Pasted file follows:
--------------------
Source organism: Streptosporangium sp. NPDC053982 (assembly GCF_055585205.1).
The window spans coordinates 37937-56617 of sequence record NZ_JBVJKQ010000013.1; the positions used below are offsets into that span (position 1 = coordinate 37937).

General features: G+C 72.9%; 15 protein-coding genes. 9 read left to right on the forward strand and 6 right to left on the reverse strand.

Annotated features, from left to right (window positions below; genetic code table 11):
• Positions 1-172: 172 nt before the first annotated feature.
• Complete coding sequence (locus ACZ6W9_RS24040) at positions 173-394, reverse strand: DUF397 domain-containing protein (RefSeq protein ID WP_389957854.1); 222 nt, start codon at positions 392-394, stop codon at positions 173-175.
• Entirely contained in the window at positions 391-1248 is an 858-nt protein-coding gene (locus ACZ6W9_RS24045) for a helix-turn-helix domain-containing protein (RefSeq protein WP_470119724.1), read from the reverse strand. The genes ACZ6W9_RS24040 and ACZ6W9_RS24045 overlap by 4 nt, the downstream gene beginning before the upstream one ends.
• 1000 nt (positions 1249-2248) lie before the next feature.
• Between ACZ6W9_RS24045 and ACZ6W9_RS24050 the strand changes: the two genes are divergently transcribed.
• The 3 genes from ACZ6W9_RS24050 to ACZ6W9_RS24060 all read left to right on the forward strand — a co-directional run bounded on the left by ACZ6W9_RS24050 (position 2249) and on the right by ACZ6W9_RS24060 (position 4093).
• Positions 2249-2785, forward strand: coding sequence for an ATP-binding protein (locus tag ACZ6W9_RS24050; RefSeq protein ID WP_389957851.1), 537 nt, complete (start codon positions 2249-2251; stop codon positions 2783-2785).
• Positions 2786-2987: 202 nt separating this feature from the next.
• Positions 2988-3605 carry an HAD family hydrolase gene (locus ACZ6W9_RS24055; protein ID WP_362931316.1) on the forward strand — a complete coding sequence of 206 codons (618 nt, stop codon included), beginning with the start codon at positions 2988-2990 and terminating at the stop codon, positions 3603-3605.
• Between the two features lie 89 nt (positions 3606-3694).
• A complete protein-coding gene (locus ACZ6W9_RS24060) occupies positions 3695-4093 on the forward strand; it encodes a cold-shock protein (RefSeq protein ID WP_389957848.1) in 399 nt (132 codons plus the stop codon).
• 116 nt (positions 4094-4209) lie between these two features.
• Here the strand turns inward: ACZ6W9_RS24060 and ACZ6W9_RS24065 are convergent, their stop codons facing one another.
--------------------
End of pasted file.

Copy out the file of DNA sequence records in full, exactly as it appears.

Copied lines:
Source organism: Streptosporangium sp. NPDC053982 (assembly GCF_055585205.1).
The window spans coordinates 37937-56617 of sequence record NZ_JBVJKQ010000013.1; the positions used below are offsets into that span (position 1 = coordinate 37937).

General features: G+C 72.9%; 15 protein-coding genes. 9 read left to right on the forward strand and 6 right to left on the reverse strand.

Annotated features, from left to right (window positions below; genetic code table 11):
• Positions 1-172: 172 nt before the first annotated feature.
• Complete coding sequence (locus ACZ6W9_RS24040) at positions 173-394, reverse strand: DUF397 domain-containing protein (RefSeq protein ID WP_389957854.1); 222 nt, start codon at positions 392-394, stop codon at positions 173-175.
• Entirely contained in the window at positions 391-1248 is an 858-nt protein-coding gene (locus ACZ6W9_RS24045) for a helix-turn-helix domain-containing protein (RefSeq protein WP_470119724.1), read from the reverse strand. The genes ACZ6W9_RS24040 and ACZ6W9_RS24045 overlap by 4 nt, the downstream gene beginning before the upstream one ends.
• 1000 nt (positions 1249-2248) lie before the next feature.
• Between ACZ6W9_RS24045 and ACZ6W9_RS24050 the strand changes: the two genes are divergently transcribed.
• The 3 genes from ACZ6W9_RS24050 to ACZ6W9_RS24060 all read left to right on the forward strand — a co-directional run bounded on the left by ACZ6W9_RS24050 (position 2249) and on the right by ACZ6W9_RS24060 (position 4093).
• Positions 2249-2785, forward strand: coding sequence for an ATP-binding protein (locus tag ACZ6W9_RS24050; RefSeq protein ID WP_389957851.1), 537 nt, complete (start codon positions 2249-2251; stop codon positions 2783-2785).
• Positions 2786-2987: 202 nt separating this feature from the next.
• Positions 2988-3605 carry an HAD family hydrolase gene (locus ACZ6W9_RS24055; protein ID WP_362931316.1) on the forward strand — a complete coding sequence of 206 codons (618 nt, stop codon included), beginning with the start codon at positions 2988-2990 and terminating at the stop codon, positions 3603-3605.
• Between the two features lie 89 nt (positions 3606-3694).
• A complete protein-coding gene (locus ACZ6W9_RS24060) occupies positions 3695-4093 on the forward strand; it encodes a cold-shock protein (RefSeq protein ID WP_389957848.1) in 399 nt (132 codons plus the stop codon).
• 116 nt (positions 4094-4209) lie between these two features.
• Here the strand turns inward: ACZ6W9_RS24060 and ACZ6W9_RS24065 are convergent, their stop codons facing one another.